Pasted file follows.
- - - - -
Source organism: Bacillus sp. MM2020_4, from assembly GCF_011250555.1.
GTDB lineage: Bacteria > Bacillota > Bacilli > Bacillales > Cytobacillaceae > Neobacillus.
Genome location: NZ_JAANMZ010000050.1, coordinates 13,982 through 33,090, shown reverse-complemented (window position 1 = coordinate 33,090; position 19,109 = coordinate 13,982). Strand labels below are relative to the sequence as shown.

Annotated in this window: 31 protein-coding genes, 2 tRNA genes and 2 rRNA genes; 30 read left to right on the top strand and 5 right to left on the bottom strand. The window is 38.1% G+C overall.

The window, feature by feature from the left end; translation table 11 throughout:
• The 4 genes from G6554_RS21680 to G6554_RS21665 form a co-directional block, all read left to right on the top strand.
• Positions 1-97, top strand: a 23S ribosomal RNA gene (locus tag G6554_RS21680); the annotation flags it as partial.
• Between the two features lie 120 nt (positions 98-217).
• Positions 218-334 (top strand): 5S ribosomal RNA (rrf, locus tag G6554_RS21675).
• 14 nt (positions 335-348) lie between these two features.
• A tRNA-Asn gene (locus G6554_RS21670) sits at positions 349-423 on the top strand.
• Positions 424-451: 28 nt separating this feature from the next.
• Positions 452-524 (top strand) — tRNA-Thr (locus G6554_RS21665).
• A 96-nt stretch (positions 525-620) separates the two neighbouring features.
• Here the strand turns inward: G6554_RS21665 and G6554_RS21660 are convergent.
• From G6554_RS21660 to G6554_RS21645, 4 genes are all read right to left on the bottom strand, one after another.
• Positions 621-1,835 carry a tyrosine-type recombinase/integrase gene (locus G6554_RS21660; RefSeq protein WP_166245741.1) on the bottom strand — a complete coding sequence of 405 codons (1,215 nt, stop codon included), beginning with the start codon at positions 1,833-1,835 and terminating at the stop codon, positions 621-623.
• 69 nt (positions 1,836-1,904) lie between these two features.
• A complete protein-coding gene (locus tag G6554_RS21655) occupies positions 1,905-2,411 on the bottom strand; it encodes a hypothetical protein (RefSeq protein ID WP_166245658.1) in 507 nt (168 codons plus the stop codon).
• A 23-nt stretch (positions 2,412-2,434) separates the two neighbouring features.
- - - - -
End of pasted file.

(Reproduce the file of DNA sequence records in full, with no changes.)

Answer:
Source organism: Bacillus sp. MM2020_4, from assembly GCF_011250555.1.
GTDB lineage: Bacteria > Bacillota > Bacilli > Bacillales > Cytobacillaceae > Neobacillus.
Genome location: NZ_JAANMZ010000050.1, coordinates 13,982 through 33,090, shown reverse-complemented (window position 1 = coordinate 33,090; position 19,109 = coordinate 13,982). Strand labels below are relative to the sequence as shown.

Annotated in this window: 31 protein-coding genes, 2 tRNA genes and 2 rRNA genes; 30 read left to right on the top strand and 5 right to left on the bottom strand. The window is 38.1% G+C overall.

The window, feature by feature from the left end; translation table 11 throughout:
• The 4 genes from G6554_RS21680 to G6554_RS21665 form a co-directional block, all read left to right on the top strand.
• Positions 1-97, top strand: a 23S ribosomal RNA gene (locus tag G6554_RS21680); the annotation flags it as partial.
• Between the two features lie 120 nt (positions 98-217).
• Positions 218-334 (top strand): 5S ribosomal RNA (rrf, locus tag G6554_RS21675).
• 14 nt (positions 335-348) lie between these two features.
• A tRNA-Asn gene (locus G6554_RS21670) sits at positions 349-423 on the top strand.
• Positions 424-451: 28 nt separating this feature from the next.
• Positions 452-524 (top strand) — tRNA-Thr (locus G6554_RS21665).
• A 96-nt stretch (positions 525-620) separates the two neighbouring features.
• Here the strand turns inward: G6554_RS21665 and G6554_RS21660 are convergent.
• From G6554_RS21660 to G6554_RS21645, 4 genes are all read right to left on the bottom strand, one after another.
• Positions 621-1,835 carry a tyrosine-type recombinase/integrase gene (locus G6554_RS21660; RefSeq protein WP_166245741.1) on the bottom strand — a complete coding sequence of 405 codons (1,215 nt, stop codon included), beginning with the start codon at positions 1,833-1,835 and terminating at the stop codon, positions 621-623.
• 69 nt (positions 1,836-1,904) lie between these two features.
• A complete protein-coding gene (locus tag G6554_RS21655) occupies positions 1,905-2,411 on the bottom strand; it encodes a hypothetical protein (RefSeq protein ID WP_166245658.1) in 507 nt (168 codons plus the stop codon).
• A 23-nt stretch (positions 2,412-2,434) separates the two neighbouring features.